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Am J Epidemiol. 2015 Nov 15;182(10):857-60. doi: 10.1093/aje/kwv200. Epub 2015 Oct 19.

Invited commentary: every good randomization deserves observation.


Preexposure prophylaxis (PrEP) is a promising approach to prevention of human immunodeficiency virus (HIV) transmission, in which an HIV-negative individual takes a single daily dose of an antiretroviral drug so that, if exposed to HIV, an active antiretroviral drug is already present in his or her system. In this issue of the Journal, Murnane et al. (Am J Epidemiol. 2015;182(10):848-856) use data from the Partners PrEP Study (Kenya and Uganda, 2008-2011) to estimate the efficacy of PrEP under perfect adherence. We discuss Murnane et al.'s work and then examine the larger issues of generalizability or transportability of findings from a randomized trial to a new setting when adherence to an intervention determines its effectiveness. We discuss sufficient conditions for generalizability and use causal directed acyclic graphs to show how these assumptions might play out when trials are used to make inferences about the effect of PrEP in current and future real-world target populations.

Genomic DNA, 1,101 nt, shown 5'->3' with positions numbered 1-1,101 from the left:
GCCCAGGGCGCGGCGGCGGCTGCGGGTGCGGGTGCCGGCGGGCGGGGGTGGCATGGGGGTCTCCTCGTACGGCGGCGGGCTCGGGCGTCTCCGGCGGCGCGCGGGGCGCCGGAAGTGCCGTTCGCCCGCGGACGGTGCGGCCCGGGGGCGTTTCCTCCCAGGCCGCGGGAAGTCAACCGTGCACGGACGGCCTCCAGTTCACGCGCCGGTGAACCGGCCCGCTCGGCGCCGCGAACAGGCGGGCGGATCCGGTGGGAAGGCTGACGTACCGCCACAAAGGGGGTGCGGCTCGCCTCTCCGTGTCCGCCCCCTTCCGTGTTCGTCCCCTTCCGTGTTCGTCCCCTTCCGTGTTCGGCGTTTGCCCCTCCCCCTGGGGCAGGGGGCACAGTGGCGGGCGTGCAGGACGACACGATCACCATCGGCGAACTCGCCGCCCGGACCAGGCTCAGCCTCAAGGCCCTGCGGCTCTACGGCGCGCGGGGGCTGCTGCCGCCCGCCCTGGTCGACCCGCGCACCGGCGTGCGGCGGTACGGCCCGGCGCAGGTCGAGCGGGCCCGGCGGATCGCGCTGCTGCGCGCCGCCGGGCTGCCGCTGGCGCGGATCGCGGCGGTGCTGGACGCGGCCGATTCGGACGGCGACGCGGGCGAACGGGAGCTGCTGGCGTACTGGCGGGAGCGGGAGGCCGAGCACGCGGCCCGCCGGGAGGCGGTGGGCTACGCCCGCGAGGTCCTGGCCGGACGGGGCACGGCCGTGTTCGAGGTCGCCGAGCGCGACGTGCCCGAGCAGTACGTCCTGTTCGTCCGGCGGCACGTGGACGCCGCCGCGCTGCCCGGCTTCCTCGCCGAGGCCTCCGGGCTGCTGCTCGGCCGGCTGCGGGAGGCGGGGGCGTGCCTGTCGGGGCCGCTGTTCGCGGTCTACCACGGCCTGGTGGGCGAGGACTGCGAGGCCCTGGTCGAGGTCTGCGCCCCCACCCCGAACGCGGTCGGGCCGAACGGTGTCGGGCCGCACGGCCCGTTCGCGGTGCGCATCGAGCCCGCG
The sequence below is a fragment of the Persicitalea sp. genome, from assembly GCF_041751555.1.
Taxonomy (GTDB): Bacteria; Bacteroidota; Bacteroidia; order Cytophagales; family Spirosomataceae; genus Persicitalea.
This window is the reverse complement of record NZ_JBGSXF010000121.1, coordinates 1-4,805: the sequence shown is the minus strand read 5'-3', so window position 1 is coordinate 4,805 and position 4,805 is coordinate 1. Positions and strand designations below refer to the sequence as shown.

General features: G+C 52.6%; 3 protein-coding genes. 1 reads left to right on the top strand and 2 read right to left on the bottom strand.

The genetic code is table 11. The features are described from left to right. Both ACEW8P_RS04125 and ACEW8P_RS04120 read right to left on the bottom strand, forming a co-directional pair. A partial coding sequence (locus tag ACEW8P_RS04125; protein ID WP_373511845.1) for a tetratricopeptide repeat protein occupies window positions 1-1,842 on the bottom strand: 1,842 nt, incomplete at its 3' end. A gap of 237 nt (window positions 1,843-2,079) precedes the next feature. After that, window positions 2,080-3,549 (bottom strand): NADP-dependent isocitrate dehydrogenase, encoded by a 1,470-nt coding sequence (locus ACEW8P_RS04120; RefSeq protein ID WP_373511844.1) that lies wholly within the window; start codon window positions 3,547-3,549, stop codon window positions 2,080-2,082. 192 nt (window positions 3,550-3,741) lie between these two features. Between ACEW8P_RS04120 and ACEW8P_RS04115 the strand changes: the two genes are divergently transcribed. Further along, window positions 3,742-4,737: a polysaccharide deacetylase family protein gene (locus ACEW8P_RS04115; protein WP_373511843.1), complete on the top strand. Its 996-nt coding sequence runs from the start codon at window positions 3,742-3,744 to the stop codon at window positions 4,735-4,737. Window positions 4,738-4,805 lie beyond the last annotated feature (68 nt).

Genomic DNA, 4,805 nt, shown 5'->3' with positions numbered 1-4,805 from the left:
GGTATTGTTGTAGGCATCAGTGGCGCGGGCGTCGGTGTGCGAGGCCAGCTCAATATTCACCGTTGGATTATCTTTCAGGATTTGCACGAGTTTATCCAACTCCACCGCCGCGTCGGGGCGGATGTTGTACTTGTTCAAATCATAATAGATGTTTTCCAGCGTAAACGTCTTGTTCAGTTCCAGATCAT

HIV; adherence; causal inference; external validity; generalizability; pre-exposure prophylaxis; randomized trials; transportability

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